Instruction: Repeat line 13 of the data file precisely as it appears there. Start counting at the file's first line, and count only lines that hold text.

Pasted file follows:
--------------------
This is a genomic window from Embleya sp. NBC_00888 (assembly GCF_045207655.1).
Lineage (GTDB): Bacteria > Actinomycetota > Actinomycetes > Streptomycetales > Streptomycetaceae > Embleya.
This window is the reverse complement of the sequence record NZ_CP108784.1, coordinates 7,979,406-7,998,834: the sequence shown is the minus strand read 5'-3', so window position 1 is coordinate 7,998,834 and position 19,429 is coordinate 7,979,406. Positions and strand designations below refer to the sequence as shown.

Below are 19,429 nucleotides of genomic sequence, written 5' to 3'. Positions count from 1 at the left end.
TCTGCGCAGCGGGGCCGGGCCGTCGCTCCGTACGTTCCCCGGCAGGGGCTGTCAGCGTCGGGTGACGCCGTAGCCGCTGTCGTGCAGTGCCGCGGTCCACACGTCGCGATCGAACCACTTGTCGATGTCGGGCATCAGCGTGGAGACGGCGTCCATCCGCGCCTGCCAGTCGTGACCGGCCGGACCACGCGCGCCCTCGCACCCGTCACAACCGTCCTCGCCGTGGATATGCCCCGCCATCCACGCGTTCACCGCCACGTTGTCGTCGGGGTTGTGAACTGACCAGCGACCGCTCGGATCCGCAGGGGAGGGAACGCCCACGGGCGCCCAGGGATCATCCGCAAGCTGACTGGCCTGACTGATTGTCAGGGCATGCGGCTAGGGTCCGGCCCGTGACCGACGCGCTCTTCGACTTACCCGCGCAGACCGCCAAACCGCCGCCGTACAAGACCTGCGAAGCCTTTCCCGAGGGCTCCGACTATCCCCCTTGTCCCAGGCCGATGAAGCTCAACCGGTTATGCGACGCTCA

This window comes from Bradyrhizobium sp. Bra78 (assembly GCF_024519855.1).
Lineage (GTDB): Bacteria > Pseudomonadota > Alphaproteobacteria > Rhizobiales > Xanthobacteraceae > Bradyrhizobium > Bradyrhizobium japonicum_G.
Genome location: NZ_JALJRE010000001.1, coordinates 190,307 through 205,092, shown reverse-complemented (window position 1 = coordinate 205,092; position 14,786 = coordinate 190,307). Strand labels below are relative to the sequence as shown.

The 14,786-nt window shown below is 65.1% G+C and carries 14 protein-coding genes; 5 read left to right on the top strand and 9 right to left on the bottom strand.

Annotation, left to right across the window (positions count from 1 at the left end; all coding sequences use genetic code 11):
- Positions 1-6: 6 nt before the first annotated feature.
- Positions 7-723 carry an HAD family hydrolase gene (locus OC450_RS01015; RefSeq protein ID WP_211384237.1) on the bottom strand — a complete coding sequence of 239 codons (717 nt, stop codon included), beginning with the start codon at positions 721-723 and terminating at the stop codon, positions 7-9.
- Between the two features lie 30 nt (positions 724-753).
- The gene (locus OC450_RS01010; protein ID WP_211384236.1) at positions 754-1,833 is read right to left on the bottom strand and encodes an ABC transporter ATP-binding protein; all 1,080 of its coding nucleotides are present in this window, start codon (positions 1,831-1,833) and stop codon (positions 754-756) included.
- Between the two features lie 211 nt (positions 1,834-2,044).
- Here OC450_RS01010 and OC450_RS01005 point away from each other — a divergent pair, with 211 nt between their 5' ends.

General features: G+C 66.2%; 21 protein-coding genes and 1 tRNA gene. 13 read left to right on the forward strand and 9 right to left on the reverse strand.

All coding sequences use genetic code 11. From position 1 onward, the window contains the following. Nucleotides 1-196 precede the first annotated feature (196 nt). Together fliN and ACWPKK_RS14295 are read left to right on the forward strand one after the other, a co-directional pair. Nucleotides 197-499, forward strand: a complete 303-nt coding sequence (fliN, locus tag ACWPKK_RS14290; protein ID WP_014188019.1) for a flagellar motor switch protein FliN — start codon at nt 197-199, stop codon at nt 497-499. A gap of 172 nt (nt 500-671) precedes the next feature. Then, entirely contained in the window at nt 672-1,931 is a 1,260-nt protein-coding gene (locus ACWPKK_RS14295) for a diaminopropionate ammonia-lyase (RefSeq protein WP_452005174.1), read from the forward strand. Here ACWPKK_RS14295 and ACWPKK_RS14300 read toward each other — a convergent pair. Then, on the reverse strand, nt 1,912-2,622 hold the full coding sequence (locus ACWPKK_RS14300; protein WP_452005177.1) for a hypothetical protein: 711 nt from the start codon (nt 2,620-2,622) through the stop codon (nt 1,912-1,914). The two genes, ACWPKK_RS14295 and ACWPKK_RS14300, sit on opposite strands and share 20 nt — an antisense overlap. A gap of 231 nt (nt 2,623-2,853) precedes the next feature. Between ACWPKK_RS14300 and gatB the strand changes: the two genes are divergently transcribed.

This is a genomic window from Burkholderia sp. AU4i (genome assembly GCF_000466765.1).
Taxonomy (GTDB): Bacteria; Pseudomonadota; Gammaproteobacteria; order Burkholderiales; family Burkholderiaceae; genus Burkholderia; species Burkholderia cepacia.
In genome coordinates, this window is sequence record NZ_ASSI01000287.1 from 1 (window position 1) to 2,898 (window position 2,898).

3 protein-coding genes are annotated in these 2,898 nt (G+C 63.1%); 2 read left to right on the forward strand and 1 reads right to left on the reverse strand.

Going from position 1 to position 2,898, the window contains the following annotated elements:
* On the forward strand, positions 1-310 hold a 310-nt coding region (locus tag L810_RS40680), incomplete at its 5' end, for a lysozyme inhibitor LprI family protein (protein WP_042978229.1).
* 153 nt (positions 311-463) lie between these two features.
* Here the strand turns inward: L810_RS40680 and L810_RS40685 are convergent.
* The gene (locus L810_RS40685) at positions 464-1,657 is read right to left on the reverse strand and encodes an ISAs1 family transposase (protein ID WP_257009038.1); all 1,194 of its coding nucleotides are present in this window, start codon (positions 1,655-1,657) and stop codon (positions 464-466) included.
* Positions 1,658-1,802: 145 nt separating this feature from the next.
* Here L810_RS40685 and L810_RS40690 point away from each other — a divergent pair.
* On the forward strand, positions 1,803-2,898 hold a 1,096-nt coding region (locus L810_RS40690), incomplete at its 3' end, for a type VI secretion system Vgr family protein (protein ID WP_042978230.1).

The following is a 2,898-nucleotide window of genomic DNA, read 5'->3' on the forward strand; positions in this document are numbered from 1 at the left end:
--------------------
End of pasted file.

- Between the two features lie 30 nt (positions 724-753).